Thursday, November 26, 2009

New Waraka Recipes.

The View from Fez recieves a lot of emails about Moroccan food and when we were recently asked about what other things could be made from the wonderful waraka, we set our resident chef the task of creating some new recipes. Katerina Annels accepted the challenge and here is her report:
While in Fez I have discovered waraka, paper thin bread used for both savouries and sweets. Somewhat like filo (if you use a few layers) - this stuff is fantastic! Experimenting with ways to use waraka has become one of my goals for this trip to Fez.

Waraka is made with a dough of flour, water and oil, and heavily kneaded. This dough is then portioned, soaked in oil and then worked outwards until stretched to its limits. The process is similar to making chapatti, only the dough is not folded before being cooked. After reaching paper thin consistency, thin enough to see through, the waraka is cooked on heated half-meter egg-shaped stones.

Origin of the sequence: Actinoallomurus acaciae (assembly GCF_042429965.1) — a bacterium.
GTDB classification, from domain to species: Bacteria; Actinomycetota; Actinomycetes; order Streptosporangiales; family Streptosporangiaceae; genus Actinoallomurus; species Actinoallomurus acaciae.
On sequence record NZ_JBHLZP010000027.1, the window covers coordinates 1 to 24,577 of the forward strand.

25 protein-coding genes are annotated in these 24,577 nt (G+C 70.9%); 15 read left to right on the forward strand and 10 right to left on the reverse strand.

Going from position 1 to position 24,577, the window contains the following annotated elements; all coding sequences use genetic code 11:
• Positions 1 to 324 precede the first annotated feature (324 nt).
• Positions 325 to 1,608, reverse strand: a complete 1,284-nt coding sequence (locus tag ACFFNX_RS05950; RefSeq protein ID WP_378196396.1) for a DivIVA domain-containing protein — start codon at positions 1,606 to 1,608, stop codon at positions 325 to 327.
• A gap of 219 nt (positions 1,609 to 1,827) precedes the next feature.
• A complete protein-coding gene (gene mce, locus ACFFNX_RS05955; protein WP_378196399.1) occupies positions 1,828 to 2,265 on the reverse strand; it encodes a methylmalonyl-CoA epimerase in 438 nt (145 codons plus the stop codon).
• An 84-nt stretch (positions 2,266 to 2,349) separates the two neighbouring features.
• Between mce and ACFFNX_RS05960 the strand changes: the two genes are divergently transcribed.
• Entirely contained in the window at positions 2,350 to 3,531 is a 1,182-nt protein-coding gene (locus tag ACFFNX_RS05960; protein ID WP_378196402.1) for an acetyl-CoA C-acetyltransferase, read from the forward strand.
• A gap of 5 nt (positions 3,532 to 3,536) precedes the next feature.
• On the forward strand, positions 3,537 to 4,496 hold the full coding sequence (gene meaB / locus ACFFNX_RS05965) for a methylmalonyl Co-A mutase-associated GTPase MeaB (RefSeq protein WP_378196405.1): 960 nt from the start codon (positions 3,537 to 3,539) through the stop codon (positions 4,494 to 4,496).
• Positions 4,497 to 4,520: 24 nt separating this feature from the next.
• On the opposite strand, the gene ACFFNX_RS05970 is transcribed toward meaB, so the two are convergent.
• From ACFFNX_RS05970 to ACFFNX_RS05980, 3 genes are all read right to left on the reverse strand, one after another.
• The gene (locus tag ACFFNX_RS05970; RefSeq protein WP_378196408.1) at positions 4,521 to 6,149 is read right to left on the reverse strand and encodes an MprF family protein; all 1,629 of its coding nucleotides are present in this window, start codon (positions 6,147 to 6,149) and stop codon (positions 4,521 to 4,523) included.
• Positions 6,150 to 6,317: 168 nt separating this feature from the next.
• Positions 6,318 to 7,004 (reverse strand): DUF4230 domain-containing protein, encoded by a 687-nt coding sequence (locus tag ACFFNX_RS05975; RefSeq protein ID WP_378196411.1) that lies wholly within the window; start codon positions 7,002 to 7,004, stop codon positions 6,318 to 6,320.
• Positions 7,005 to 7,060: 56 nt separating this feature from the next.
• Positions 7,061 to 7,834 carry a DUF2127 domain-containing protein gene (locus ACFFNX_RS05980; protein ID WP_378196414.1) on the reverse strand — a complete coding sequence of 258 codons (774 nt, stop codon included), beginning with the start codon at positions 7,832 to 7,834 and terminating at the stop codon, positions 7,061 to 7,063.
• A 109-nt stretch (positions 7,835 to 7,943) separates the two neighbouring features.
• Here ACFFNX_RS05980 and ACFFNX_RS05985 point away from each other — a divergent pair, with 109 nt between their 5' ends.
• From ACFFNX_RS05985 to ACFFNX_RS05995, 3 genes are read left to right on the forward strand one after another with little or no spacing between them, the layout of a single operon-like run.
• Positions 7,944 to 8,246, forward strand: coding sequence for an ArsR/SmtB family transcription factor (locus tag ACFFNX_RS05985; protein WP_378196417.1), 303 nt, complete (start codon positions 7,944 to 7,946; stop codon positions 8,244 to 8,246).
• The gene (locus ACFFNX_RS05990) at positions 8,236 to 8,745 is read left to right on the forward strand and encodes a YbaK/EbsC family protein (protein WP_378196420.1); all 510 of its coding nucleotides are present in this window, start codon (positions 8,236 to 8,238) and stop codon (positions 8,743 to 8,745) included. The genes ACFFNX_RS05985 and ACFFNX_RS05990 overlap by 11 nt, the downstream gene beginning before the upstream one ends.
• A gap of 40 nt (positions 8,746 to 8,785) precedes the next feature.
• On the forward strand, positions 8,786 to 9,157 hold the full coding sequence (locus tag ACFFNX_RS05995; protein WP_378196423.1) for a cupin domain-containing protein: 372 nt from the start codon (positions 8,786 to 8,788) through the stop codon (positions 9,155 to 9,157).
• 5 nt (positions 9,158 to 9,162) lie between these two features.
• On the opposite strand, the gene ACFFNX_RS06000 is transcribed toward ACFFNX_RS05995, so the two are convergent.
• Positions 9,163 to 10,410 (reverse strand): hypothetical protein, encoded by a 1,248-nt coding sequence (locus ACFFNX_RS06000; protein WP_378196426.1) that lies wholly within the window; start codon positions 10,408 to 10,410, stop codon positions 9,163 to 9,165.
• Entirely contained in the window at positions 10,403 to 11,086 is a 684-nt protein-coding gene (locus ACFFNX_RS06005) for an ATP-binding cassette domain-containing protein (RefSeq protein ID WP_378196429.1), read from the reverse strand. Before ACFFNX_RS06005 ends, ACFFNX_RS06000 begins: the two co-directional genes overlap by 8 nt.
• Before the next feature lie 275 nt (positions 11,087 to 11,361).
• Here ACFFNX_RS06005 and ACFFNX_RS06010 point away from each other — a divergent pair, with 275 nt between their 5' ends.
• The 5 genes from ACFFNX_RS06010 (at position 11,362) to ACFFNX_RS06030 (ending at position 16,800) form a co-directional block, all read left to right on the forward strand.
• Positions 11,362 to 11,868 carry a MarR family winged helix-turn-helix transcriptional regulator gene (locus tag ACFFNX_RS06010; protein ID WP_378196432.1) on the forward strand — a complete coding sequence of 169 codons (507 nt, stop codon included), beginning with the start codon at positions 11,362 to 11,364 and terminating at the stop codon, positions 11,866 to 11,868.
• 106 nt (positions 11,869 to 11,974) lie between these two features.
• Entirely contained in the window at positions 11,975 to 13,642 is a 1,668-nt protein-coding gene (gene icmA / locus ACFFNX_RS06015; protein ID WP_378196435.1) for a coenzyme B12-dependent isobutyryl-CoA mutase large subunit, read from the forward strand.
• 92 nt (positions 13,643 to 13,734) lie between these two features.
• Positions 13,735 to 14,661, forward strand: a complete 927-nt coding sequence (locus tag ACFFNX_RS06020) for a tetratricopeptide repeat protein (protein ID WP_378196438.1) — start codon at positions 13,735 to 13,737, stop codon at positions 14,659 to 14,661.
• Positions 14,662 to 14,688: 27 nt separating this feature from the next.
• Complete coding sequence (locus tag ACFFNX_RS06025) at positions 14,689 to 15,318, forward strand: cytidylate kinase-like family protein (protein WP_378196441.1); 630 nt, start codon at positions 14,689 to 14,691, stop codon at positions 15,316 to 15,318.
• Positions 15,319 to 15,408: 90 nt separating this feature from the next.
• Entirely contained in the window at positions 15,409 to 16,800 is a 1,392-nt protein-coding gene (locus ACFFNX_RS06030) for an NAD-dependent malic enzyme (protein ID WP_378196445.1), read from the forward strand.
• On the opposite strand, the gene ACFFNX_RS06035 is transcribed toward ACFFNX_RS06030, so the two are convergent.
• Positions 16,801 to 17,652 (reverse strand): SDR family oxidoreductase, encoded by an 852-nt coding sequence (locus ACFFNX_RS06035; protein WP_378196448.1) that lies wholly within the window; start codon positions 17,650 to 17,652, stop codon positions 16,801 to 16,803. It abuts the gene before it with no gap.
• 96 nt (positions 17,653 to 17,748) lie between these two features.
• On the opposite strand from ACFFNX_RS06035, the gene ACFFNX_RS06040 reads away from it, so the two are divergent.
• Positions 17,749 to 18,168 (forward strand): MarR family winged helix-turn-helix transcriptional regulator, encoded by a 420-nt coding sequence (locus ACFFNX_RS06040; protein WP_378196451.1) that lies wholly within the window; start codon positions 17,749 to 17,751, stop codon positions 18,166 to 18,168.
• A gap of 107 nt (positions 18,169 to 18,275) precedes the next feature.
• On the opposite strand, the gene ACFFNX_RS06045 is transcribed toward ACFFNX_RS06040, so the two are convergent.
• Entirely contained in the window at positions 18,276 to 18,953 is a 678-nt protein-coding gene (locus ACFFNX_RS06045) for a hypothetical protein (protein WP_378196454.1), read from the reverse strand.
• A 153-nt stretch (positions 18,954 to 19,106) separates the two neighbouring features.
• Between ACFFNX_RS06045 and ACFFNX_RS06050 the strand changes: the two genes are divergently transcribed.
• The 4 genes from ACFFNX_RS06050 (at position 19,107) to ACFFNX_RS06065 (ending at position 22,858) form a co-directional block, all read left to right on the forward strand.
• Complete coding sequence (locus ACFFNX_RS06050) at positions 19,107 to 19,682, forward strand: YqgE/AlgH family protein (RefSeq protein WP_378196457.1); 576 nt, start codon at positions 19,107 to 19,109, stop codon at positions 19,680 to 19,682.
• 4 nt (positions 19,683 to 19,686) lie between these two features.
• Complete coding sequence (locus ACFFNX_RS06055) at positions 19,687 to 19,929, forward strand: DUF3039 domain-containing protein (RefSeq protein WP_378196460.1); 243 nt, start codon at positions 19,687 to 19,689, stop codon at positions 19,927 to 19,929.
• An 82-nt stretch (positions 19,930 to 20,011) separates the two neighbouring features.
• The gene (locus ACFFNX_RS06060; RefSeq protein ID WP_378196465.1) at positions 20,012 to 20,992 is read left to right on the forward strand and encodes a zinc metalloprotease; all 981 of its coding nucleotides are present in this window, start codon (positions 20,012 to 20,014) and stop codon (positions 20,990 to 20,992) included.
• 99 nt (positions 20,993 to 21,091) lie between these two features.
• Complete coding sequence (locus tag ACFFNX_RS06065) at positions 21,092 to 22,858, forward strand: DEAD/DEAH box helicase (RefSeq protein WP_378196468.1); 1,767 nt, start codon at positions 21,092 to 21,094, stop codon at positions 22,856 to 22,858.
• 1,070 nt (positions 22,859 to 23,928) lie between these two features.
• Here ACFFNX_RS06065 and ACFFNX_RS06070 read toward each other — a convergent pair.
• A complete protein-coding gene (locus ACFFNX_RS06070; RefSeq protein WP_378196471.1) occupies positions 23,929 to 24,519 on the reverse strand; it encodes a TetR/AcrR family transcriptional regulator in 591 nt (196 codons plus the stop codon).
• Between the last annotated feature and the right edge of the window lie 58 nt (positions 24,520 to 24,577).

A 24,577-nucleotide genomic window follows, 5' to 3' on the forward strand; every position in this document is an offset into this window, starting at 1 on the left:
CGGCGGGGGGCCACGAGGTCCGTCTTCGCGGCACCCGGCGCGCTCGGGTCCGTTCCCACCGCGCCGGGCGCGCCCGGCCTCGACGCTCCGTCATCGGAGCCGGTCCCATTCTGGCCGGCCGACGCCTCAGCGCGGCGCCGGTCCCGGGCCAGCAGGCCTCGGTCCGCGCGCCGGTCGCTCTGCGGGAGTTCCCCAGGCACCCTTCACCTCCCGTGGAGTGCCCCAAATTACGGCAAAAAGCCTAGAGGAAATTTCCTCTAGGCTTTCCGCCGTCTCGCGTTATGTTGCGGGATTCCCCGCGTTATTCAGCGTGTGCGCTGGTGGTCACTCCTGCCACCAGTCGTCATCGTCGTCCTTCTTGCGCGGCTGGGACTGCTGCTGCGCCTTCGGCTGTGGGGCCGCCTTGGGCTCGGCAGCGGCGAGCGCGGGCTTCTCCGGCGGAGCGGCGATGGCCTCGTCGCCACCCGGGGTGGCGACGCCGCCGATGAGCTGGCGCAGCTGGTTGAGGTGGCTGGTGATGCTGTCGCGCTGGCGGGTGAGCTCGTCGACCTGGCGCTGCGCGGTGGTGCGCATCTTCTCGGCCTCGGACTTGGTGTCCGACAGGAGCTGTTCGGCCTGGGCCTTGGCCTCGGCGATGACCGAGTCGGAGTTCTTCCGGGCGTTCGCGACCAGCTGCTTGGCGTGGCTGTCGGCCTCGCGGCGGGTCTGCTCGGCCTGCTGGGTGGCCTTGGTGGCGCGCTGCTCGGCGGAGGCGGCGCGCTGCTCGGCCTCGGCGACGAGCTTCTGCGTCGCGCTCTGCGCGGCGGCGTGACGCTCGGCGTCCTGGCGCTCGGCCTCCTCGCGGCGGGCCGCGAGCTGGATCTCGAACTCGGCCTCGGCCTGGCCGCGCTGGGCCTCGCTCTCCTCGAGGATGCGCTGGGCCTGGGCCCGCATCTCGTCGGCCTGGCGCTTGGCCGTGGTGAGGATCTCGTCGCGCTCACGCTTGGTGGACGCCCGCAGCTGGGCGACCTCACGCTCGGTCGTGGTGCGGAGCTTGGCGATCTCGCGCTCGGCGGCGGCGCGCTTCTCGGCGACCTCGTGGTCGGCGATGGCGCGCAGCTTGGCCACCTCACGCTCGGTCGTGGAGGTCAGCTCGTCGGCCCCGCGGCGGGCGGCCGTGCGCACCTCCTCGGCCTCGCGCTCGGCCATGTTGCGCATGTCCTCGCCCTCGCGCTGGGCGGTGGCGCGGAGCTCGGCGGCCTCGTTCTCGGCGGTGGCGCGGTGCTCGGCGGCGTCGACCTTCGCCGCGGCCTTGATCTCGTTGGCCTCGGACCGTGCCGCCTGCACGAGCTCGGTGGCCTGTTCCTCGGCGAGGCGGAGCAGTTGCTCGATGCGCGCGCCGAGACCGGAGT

Traditionally used for b’stilla (see story here) and little sweets, I wanted to experiment and over the course of a week made a series of dishes.

Waraka parcels (turkey and goats curd, and traditional kefta)

Spring rolls (Vietnamese style)

And fig and candied orange, bread and butter pudding

Some other ideas include samosas, using waraka as a cake lining (it works, I’ve since tried it, turns out every time), pies of all es, sausage rolls, spinach and feta rolls, sweet dried fruit millefeuilles, and a myriad different sweet pastries.

I love waraka as a pastry, it colours beautifully and becomes crisp and golden in the oven (to an extent usually reserved for deep fried food) And when you do deep fry it, it protects the filling from soaking up the oil far more effectively than any other pastry I have found.

You will find all The View from Fez recipes here: Moroccan Recipes

1 comment:

Jeannie said...

Everything looks so, well, delicious.